Up the hill and back at Goodwood
A particular treat for William this year was the invitation to drive the 1936 Pacey-Hassan Special at the Goodwood Festival of Speed. I swung by to say hello to William before I tackled the Hill Climb myself behind the wheel of the McLaren 720S.
“I was nervous enough, even with the most advanced systems on the planet working hard beneath the bodywork, and when William invites me to clamber into the 230bhp Pacey-Hassan to try it out for size, I physically fear for him. But, this is William Medcalf we’re talking about here, and those who know him will understand that little, if anything, fazes him. So, as William sat on the start line of the iconic Hill Climb, little did he know what was in store. The inimitable Bentley single-seater rocketed to the top of the climb, crossing the line at a show-stopping 100mph, but that’s not all, “Pulling up at the top of the hill next to Nick Heidfeld in his Formula E racer, and then going for a coffee to compare notes afterwards, was a bit surreal,” says William, “Once again Goodwood put on a brilliant show. It was a fantastic weekend.”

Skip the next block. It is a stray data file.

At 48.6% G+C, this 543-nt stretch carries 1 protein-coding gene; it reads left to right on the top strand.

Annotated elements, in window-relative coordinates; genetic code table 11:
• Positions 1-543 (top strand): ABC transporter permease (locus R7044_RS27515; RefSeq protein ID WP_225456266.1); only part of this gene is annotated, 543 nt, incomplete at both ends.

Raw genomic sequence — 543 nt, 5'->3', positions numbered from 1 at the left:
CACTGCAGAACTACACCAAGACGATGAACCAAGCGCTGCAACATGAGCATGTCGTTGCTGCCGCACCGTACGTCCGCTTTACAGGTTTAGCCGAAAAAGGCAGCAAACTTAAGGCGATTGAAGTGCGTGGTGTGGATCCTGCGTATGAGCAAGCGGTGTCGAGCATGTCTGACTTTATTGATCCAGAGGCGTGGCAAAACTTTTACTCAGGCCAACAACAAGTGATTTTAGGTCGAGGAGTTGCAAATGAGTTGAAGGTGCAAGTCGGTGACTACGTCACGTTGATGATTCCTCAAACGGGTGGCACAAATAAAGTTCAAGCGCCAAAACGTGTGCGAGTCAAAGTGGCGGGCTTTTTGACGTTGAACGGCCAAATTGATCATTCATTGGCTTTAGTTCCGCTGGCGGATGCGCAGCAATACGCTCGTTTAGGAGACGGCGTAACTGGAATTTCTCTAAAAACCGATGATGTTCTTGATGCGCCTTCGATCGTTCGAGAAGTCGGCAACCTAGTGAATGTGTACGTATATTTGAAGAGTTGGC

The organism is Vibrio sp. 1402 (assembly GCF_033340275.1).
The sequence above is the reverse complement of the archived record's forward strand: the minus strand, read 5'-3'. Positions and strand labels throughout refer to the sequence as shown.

The story of the Pacey-Hassan is one of utter magic. As one of the greatest Bentley me-chanics of his time, Walter Hassan was a man in high demand. When Bentley was sold in 1932, Woolf Barnato, one of the esteemed Bentley Boys, asked Hassan to remain with him and work exclusively on his cars. As such, Barnato had Hassan build a mammoth 8-litre Bentley Brooklands outer-circuit special, later coined the Barnato-Hassan, in order to break the speed record at Brooklands. It was then in 1936 that Bentley racer and owner, Bill Pacey, ‘borrowed’ Hassan to build a 4 1/2 litre version along the same lines for himself to race at weekend competitions. And so, the Pacey-Hassan was born.